Reggie leaves a stronger impression than the other Conduits, a convict, a punky ex-junkie and a bullied gamer. Their purpose is less dramatic and more structural: furnishing Delsin with new powers and presenting you with the choice to “corrupt” or “redeem” them according to the inFamous series’ trademark good and evil paths. Depending on which of these you follow, you’ll get some different cut-scenes, missions and side missions, and your skills and combat style will take on a different flavour, so fans might find it worth a replay to see how the other half live. But the dichotomy never seems to penetrate to the core of the story or Delsin’s character, which remain quite breezy throughout.


The DUP are just faceless oppressors – an attempt to give them some moral shading is made too late and dropped too quickly to have weight.

The things that seem to have fired Sucker Punch’s imagination instead are the location and the new host hardware. The art direction in particular has really stepped up. Although plenty of artistic licence has been employed, Seattle’s atmosphere and architecture have been lovingly and accurately condensed by the local team; anyone familiar with the town can have fun spotting Emerald City institutions and businesses as well as famous landmarks.

PS4 powers this city with ease, the busy skyline stretching all the way to the Puget Sound without compromises in draw distance or frame rate, even as you clamber and swoop from rooftop to rooftop at breakneck pace. If there’s one thing the former platform game specialist Sucker Punch excels at, it’s the joy of just getting around, and inFamous’ brand of superpowered parkour has never been sweeter than in Second Son. You can race up walls in a neon streak or sprout flickering pixel-wings to zoom through the air; at such moments the game has some of the intoxicating glee of Realtime Worlds’ classic Crackdown.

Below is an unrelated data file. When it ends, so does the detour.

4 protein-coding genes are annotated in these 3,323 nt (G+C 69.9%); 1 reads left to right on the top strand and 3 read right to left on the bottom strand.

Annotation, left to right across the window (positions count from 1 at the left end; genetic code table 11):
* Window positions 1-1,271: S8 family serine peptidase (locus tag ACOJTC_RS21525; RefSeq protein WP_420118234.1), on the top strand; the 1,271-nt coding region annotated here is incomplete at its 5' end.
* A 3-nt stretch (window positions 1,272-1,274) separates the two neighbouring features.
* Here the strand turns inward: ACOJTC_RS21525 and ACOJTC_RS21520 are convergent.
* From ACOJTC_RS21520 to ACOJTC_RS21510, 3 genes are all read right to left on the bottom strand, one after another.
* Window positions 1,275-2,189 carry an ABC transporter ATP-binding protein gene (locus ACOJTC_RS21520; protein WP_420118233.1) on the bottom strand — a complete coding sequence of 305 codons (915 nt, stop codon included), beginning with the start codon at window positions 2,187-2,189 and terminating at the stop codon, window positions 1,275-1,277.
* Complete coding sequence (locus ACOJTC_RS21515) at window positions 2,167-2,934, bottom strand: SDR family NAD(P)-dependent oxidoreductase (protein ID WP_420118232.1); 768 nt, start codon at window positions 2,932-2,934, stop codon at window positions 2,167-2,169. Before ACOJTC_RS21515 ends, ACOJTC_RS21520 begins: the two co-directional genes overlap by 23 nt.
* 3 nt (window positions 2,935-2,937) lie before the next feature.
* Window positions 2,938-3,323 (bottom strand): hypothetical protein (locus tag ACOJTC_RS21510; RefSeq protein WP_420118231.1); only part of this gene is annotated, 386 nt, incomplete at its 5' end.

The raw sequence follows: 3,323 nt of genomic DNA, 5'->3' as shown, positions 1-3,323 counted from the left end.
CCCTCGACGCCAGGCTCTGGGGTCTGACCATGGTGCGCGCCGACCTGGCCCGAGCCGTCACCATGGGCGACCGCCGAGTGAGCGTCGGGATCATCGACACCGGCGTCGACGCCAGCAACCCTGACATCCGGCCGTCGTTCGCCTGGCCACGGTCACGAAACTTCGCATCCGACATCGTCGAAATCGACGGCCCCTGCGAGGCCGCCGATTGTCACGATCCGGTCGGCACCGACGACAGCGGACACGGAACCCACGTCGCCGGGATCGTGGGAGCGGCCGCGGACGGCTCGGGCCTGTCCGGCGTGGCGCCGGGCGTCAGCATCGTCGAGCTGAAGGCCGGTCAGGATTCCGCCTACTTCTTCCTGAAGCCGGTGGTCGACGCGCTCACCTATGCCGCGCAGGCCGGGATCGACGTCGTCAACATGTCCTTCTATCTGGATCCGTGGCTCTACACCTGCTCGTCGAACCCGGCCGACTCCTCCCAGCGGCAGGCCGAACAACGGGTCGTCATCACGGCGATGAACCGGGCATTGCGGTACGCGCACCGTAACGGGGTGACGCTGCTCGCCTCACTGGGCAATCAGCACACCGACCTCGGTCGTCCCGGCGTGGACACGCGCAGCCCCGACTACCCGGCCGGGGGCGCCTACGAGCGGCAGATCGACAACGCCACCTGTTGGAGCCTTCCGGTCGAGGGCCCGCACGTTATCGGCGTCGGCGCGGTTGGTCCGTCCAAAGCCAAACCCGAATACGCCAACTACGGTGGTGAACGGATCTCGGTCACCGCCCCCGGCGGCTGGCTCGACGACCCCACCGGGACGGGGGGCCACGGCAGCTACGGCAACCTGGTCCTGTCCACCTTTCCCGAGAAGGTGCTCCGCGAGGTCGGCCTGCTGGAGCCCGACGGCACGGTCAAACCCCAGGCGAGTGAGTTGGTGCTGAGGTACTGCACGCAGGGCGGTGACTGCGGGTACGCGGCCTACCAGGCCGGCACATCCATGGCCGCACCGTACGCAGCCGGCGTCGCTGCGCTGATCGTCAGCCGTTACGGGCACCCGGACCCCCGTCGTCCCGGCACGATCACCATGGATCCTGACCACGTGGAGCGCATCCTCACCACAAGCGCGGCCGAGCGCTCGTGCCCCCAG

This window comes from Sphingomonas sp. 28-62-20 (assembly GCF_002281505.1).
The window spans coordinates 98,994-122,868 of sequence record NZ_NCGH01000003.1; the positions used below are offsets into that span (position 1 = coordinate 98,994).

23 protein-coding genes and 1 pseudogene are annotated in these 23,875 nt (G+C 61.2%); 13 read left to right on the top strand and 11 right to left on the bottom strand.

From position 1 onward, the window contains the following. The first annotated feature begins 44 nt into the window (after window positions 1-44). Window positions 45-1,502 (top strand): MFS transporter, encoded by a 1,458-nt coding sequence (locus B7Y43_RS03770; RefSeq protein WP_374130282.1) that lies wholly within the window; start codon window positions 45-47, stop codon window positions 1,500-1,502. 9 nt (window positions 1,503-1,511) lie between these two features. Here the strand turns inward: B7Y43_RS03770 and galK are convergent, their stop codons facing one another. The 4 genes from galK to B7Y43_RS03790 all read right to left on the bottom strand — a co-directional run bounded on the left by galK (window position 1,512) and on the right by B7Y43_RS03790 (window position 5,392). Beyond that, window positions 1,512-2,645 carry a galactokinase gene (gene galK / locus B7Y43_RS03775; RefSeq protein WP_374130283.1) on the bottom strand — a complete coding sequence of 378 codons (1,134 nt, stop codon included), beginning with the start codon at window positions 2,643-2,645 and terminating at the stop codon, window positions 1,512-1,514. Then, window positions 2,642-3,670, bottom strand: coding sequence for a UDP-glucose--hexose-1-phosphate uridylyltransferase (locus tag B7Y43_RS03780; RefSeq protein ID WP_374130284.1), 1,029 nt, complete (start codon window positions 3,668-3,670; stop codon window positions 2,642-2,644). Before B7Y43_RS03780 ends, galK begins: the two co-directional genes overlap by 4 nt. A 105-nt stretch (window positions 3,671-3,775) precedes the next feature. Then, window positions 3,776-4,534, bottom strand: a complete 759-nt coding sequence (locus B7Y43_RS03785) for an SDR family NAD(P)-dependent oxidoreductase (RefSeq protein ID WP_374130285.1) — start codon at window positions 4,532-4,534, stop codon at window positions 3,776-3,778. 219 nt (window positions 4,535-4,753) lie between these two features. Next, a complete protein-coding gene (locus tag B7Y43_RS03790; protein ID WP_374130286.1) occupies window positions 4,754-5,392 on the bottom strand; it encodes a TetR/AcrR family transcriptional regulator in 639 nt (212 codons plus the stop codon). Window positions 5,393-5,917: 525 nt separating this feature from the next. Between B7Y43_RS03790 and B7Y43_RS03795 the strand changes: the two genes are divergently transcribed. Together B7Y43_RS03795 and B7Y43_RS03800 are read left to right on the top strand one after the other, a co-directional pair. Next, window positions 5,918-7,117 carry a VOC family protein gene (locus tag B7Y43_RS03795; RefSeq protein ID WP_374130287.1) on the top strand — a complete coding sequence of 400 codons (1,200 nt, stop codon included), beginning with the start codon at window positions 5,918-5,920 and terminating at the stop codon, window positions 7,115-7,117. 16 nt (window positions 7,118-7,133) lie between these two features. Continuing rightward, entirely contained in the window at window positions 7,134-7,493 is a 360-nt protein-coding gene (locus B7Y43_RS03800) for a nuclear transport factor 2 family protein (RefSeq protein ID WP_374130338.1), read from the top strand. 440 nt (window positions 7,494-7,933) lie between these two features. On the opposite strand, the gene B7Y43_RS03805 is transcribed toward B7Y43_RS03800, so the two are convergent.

The PS4 has enabled Sucker Punch’s artists to really go to town on the VFX, too. Cole MacGrath’s electricity powers have gone to the grave with him (continuity-wise, the game follows inFamous 2’s “good” ending) and we now get a much more imaginative and striking suite: smoke, neon, video and concrete. These are visually original and quite spectacular in pitched battles. The brittle shards and swirls of concrete commanded by superpowered DUP agents have a particularly unique and tactile flavour, but I also loved the hot pink highlights of neon and the ashy crackle of the smoke powers.